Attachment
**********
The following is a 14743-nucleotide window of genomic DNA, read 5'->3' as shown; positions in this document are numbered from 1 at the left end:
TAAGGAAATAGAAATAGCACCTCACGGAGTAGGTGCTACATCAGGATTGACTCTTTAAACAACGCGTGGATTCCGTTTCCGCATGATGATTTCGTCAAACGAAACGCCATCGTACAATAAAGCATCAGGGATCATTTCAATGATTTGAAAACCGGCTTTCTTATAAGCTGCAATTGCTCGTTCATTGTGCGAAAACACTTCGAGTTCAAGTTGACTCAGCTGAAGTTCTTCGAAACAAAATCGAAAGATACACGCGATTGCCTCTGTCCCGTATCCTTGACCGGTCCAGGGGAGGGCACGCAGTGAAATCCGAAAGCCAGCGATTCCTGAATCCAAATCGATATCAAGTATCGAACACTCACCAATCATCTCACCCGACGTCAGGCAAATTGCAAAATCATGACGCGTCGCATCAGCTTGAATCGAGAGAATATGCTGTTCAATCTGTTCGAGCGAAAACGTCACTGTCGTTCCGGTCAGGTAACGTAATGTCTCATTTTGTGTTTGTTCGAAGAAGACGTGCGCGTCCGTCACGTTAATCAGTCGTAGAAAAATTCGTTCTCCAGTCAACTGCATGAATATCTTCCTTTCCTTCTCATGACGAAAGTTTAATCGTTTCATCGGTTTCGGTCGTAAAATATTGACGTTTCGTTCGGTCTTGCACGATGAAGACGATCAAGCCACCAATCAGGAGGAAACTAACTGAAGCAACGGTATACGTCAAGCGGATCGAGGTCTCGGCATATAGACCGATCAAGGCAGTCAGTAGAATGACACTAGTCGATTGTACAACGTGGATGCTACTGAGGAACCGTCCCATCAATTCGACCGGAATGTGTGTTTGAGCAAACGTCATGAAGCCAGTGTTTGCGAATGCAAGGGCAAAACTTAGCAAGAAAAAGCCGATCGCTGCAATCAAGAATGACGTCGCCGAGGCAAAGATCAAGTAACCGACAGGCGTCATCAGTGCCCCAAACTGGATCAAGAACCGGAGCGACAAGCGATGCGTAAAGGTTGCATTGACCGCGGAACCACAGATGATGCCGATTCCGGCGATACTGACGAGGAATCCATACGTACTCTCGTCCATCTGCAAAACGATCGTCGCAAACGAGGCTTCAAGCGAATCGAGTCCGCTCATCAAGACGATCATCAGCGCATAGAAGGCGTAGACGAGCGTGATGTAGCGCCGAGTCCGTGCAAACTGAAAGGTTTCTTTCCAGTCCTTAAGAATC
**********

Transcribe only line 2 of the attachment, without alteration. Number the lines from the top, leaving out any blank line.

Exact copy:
TAAGGAAATAGAAATAGCACCTCACGGAGTAGGTGCTACATCAGGATTGACTCTTTAAACAACGCGTGGATTCCGTTTCCGCATGATGATTTCGTCAAACGAAACGCCATCGTACAATAAAGCATCAGGGATCATTTCAATGATTTGAAAACCGGCTTTCTTATAAGCTGCAATTGCTCGTTCATTGTGCGAAAACACTTCGAGTTCAAGTTGACTCAGCTGAAGTTCTTCGAAACAAAATCGAAAGATACACGCGATTGCCTCTGTCCCGTATCCTTGACCGGTCCAGGGGAGGGCACGCAGTGAAATCCGAAAGCCAGCGATTCCTGAATCCAAATCGATATCAAGTATCGAACACTCACCAATCATCTCACCCGACGTCAGGCAAATTGCAAAATCATGACGCGTCGCATCAGCTTGAATCGAGAGAATATGCTGTTCAATCTGTTCGAGCGAAAACGTCACTGTCGTTCCGGTCAGGTAACGTAATGTCTCATTTTGTGTTTGTTCGAAGAAGACGTGCGCGTCCGTCACGTTAATCAGTCGTAGAAAAATTCGTTCTCCAGTCAACTGCATGAATATCTTCCTTTCCTTCTCATGACGAAAGTTTAATCGTTTCATCGGTTTCGGTCGTAAAATATTGACGTTTCGTTCGGTCTTGCACGATGAAGACGATCAAGCCACCAATCAGGAGGAAACTAACTGAAGCAACGGTATACGTCAAGCGGATCGAGGTCTCGGCATATAGACCGATCAAGGCAGTCAGTAGAATGACACTAGTCGATTGTACAACGTGGATGCTACTGAGGAACCGTCCCATCAATTCGACCGGAATGTGTGTTTGAGCAAACGTCATGAAGCCAGTGTTTGCGAATGCAAGGGCAAAACTTAGCAAGAAAAAGCCGATCGCTGCAATCAAGAATGACGTCGCCGAGGCAAAGATCAAGTAACCGACAGGCGTCATCAGTGCCCCAAACTGGATCAAGAACCGGAGCGACAAGCGATGCGTAAAGGTTGCATTGACCGCGGAACCACAGATGATGCCGATTCCGGCGATACTGACGAGGAATCCATACGTACTCTCGTCCATCTGCAAAACGATCGTCGCAAACGAGGCTTCAAGCGAATCGAGTCCGCTCATCAAGACGATCATCAGCGCATAGAAGGCGTAGACGAGCGTGATGTAGCGCCGAGTCCGTGCAAACTGAAAGGTTTCTTTCCAGTCCTTAAGAATC